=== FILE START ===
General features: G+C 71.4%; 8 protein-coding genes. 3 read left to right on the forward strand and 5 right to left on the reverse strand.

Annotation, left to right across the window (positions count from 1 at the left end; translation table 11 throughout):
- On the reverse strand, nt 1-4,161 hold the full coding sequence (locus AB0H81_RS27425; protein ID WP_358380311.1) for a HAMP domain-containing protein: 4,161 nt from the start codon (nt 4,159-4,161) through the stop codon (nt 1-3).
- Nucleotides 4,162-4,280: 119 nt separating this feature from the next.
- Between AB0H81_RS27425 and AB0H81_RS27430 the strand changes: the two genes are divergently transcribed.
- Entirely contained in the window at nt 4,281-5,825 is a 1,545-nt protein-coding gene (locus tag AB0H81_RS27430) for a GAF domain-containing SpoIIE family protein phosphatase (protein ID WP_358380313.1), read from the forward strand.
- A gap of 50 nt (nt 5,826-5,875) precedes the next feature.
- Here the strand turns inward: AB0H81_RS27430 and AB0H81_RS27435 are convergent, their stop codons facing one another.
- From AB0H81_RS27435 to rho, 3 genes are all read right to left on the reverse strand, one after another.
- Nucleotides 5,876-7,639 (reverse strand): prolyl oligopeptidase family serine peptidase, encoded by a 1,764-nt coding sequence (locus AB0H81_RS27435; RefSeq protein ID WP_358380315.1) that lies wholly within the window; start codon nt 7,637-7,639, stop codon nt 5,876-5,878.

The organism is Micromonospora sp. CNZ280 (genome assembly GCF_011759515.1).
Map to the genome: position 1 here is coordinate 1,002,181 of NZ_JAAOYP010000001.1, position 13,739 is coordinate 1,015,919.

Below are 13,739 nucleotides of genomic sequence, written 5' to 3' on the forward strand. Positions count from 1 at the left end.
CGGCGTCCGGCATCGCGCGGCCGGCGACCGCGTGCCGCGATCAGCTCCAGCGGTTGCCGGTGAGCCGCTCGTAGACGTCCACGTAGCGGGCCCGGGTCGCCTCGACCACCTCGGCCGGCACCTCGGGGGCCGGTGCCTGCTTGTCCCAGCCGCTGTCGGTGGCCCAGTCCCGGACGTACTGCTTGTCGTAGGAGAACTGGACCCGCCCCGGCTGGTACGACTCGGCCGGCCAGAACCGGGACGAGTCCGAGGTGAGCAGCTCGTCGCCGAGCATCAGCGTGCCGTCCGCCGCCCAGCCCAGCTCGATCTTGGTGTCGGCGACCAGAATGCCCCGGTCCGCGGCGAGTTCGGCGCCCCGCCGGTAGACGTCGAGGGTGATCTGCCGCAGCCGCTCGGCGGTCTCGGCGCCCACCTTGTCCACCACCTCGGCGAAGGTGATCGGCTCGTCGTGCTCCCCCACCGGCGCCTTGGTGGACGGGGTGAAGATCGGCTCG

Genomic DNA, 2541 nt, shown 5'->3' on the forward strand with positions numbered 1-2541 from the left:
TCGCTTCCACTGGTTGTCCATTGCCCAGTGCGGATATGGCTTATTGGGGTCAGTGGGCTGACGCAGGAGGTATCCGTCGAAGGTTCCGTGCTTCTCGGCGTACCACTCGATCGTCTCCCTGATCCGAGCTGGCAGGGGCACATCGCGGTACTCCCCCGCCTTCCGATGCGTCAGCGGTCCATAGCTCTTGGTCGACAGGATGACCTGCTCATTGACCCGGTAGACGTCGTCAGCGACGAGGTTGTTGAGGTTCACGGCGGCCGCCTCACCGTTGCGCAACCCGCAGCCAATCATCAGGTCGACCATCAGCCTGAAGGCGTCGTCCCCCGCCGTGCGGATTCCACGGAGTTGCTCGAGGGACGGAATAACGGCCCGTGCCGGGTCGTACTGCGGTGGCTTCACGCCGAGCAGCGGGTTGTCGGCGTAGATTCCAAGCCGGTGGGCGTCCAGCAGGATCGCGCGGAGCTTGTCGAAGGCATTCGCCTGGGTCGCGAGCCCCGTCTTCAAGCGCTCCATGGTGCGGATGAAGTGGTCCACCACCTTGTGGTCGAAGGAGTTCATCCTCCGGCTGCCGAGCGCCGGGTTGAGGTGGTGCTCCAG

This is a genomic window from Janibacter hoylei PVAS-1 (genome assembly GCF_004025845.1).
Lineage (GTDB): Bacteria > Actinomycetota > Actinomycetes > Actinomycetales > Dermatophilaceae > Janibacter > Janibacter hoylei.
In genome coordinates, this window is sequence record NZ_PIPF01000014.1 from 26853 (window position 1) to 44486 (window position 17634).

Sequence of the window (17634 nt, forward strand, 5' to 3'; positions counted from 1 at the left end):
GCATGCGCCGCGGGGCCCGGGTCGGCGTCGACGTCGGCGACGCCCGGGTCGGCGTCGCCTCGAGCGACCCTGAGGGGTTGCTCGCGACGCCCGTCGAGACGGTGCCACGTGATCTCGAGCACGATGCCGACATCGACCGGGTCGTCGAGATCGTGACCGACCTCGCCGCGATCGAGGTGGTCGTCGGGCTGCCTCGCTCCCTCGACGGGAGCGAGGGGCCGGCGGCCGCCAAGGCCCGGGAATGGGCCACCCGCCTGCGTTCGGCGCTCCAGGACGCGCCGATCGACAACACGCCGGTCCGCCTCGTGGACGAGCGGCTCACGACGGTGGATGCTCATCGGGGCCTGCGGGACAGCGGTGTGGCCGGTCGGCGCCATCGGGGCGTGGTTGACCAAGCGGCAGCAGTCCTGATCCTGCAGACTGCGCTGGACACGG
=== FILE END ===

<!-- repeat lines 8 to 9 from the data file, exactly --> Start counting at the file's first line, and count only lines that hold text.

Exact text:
- Here the strand turns inward: AB0H81_RS27430 and AB0H81_RS27435 are convergent, their stop codons facing one another.
- From AB0H81_RS27435 to rho, 3 genes are all read right to left on the reverse strand, one after another.